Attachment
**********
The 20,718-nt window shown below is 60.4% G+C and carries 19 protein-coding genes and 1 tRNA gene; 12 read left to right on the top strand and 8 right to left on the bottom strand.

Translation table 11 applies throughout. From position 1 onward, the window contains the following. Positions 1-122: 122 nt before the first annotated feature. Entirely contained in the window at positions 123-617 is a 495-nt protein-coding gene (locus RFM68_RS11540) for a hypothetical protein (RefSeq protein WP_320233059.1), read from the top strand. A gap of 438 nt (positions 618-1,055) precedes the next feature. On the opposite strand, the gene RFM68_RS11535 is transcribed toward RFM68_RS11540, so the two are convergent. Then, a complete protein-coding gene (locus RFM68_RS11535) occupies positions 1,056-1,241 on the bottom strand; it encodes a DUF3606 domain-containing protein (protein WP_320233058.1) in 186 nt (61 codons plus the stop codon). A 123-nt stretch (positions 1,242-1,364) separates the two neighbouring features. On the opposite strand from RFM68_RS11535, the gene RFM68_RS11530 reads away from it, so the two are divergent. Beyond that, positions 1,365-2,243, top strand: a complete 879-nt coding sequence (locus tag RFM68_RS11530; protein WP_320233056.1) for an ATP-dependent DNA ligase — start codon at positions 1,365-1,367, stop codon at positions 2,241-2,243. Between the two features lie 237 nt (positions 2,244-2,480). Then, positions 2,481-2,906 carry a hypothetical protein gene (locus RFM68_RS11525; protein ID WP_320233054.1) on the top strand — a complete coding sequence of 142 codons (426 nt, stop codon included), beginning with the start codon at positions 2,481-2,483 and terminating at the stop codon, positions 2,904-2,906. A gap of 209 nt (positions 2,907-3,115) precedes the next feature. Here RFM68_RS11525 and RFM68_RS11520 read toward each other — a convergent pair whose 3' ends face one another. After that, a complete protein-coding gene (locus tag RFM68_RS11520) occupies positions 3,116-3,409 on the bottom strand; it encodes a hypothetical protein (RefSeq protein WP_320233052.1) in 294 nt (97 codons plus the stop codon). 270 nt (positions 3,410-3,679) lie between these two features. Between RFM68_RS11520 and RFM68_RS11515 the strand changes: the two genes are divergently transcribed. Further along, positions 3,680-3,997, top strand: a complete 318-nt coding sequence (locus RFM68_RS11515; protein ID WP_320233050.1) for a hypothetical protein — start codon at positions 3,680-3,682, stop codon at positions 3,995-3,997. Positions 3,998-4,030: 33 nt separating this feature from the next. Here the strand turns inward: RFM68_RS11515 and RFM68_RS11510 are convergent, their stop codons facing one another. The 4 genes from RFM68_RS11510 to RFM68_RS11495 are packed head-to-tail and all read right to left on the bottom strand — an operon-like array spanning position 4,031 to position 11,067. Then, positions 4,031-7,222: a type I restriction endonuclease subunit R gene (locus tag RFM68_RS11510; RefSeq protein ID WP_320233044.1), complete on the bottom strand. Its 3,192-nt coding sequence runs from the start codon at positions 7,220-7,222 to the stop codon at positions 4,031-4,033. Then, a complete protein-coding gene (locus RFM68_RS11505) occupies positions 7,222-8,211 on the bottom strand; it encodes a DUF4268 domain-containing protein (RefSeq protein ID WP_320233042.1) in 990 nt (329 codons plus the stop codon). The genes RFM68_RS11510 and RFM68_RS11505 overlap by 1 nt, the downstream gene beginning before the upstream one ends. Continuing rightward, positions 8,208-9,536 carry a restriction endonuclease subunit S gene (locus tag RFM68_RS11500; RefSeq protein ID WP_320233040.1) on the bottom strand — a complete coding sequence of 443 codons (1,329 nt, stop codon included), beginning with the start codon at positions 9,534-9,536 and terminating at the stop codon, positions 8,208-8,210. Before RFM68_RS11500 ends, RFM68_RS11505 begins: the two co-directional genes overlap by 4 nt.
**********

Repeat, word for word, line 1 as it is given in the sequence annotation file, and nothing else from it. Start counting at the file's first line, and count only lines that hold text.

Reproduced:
The 20,718-nt window shown below is 60.4% G+C and carries 19 protein-coding genes and 1 tRNA gene; 12 read left to right on the top strand and 8 right to left on the bottom strand.